Early in reunion, for a brief period, her rejection of me very much slayed me. It cut to the core of who I was as a person never mind as her mother. It triggered memories of being cast out by my family, of being abandoned and left by her father, of being lied to by the agency. Years ago, it was very difficult to separate me from her and her from adoption and me from adoption. My own self was very unclear.  When she rejected “me”, she unknowingly rejected that 17 year old mother pregnant with her just like everyone else had (including myself, for I had also rejected me). And my trauma, my experience was given the emotional oxegyn it needed to breathe again. And I stumbled, and flailed, trying to separate me now from me then. And I made mistakes. And my marriage was damaged. And I was divorced. And I cried alot (though I cry more these days). And I was confused and angst ridden and I kept it all inside and pretended on the outside that I was okay. I let it eat me alive. I let it tear at my self esteem. I was reliving that trauma all over again only now my daughter was the perpetrator, if even unaware and intended. This time SHE told me I was not worthy to be her mother. This time SHE told me I was a slut and a whore that was not marriage material and that her uber parents were so much better so I should just fuck off and die.  And I almost did. It hurt. It hurt ME.

It doesnt anymore. Not ME.  These days the me inside me is aware that I am a good person, a loving person, a person that could have been an amazing mother had she been given the chance.  How do I know this? Becuase I am this today.  I have two boys that I parent who do need me, who are permitted to love me, who dont have the luxury of two mothers who love them as my daughter does.  I see my mothering ability in their successes, in their smiles, in their honor student grades, in their gentle sibling chiding of each other. I see it in the gifts they get me and the hand made cards they make for me. I hear it in my oldest sons voice when he prods me why I am quiet. I hear it in their deep belly laughter. I also have a partner now that pretty much worships me. I don’t mean that in a conceited or arrogant way. He might not. But I FEEL worshiped. And that counts. Hugely.

He regularly, openly, freely, tells me of all the good things in me, he tells me what a good mother I am, he tells me how amazed he is by me, my heart, my logic, my mind, my love, my ever changing hair colors and over abundance of expensive handbags, and jewelry and accessories. He gets me. Life is good. It is good to be “gotten”.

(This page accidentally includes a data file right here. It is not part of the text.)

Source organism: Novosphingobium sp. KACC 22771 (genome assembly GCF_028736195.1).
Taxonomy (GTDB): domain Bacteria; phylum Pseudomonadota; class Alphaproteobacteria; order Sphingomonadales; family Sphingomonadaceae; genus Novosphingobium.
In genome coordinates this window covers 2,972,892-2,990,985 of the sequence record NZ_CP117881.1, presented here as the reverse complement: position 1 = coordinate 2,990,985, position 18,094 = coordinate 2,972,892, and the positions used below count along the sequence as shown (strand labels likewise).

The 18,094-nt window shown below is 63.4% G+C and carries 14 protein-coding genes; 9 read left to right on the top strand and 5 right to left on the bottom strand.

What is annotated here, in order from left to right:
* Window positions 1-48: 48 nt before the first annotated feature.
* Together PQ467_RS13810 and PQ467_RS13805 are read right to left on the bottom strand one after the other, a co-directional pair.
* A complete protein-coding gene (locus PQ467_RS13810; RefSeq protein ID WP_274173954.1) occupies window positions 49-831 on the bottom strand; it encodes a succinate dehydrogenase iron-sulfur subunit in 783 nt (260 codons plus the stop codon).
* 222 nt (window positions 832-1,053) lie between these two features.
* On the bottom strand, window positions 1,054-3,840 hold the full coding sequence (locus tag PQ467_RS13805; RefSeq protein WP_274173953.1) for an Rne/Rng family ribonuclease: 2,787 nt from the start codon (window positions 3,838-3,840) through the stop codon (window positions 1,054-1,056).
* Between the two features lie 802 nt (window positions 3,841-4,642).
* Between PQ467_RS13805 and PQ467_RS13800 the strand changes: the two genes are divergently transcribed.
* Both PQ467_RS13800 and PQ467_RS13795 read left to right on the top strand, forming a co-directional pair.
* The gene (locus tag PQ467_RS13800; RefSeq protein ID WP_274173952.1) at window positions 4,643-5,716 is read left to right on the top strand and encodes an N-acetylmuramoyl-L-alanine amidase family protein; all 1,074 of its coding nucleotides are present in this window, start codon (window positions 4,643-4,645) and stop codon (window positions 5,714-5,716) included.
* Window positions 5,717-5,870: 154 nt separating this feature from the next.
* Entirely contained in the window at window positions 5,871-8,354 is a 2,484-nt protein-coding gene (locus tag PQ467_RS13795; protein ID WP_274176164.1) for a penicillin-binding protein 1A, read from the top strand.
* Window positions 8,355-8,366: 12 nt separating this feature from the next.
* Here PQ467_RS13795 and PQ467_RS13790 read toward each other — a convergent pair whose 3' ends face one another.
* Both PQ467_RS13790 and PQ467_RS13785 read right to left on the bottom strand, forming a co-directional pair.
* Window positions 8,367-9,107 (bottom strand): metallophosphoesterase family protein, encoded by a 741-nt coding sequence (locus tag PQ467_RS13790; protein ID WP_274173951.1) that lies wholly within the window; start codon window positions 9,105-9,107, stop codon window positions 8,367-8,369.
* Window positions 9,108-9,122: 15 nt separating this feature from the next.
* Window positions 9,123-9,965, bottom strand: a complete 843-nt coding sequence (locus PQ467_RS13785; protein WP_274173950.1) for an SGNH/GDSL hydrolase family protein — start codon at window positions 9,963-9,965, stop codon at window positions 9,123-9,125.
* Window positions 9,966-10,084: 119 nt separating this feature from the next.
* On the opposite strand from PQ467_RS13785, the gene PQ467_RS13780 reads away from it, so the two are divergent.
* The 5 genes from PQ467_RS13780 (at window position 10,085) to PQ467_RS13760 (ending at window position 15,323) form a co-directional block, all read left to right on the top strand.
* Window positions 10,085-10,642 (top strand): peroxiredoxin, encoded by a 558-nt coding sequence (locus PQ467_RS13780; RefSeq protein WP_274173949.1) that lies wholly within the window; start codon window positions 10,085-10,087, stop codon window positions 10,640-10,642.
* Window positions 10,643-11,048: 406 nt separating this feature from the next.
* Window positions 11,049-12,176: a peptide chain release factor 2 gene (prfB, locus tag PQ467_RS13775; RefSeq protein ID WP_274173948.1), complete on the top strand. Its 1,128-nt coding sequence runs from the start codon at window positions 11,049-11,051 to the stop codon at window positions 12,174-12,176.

I am confident I am not this way due to losing her. I am the same person I was at 17 – at the core. I am a decent, honorable, honest person. I work hard at a very good paying job just like I did when I was 17 and working full time and attending school full time. I care for children well not because I was caring for them since I was twelve years old (three for that matter). I am not drug or alcohol addicted. Seriously, the worst thing I can say about myself is that I am overweight.

I could have been a good mother to her. I just figured this out and believed it way too late.

What her behavior does do it make me deeply sad. As one of her mothers, all I want is to know she is alive and well. I want to converse. I want to hear her laugh. I want to hear of her rewards and recognitions in life. I want to compliment on her photography and tell her the latest shade of red she has chosen for her hair is abfab. I don’t want her to call me Mommy and I don’t want to shower her with 24 years of gifts. I don’t want to discredit her parents, take away her adoptive mothers status as her mother, yet she wants to do that to me. She doesn’t seem to understand that by erasing me she also erases her adoptive mother, the woman who is only a mother BECAUSE OF ME. I just want to be acknowledged that I exist and be treated with respect as a person –  not her mother.

And maybe therein lies the rub. I am her mother and I am not expecting to be treated as such so why should she?

Its a confusing tangled mess. But I assure you, that me, I, at the core, am going to be okay. And I have many of you to thank for that.

Much love.

Suz

Paper Cuts on My Heart

“When words become unclear, I shall focus with photographs.  When images become inadequate, I shall be content with silence.”  ~Ansel Adams

Did you have a nice Christmas holiday?

Mine was okay. Not good. Not bad but this is the usual with me. The ambivalence comes from the frenetic nature of it all and that I am easily overstimulated which turns into irritability as I fail at my attempts to handle the frenzy.

My fiance overindulged me with many lovely gifts. He presented me with new pandora beads, my tiffany perfume, candles, mugs, necklaces from Brighton (actually from my sons but purchased by my fiance). It was very touching to me. Its been years since someone bought me so many gifts and particularly such thoughtful ones. The best gift he gave me this year is without question himself, our love, our engagement. He makes my world a better place.

My sons were relatively pleased with their Santa stash with my oldest sons ipod touch being the biggest hit. Our family time was limited due to having to get my sons from their father (divorce and shared custody wreaks havoc with holidays), spend a few hours with my extended family and then drive an hour back home to celebrate with my fiances sons (see previous note on divorce and custody). Crazed. Good but crazed. And mostly good.

I took lots of pictures as I always do. I am the family photographer/historian. I enjoy it. For the most part.

"All" The Grankids

The picture to the left (click to make larger)  kills me every year. My mother will scream above the crowd. Beckoning to all (?) her grandchildren to line up for the yearly photo op and then she will call for me.

And I will go, dutifully, even somewhat gleefully and take the photo of most of the grandchildren.

One is always missing.

This is never lost on me and for seconds, sometimes minutes, I must pause and collect myself. For taking a picture of all the grandkids minus one slices a paper cut  in my heart. I will wince quietly, gasp for air, and shoot away.

One is always missing.

(Photo has been blurred to protect the privacy of the individuals. The goofy looking visible one is my youngest son. Cameras to him equal the best time to make to most peculiar face possible).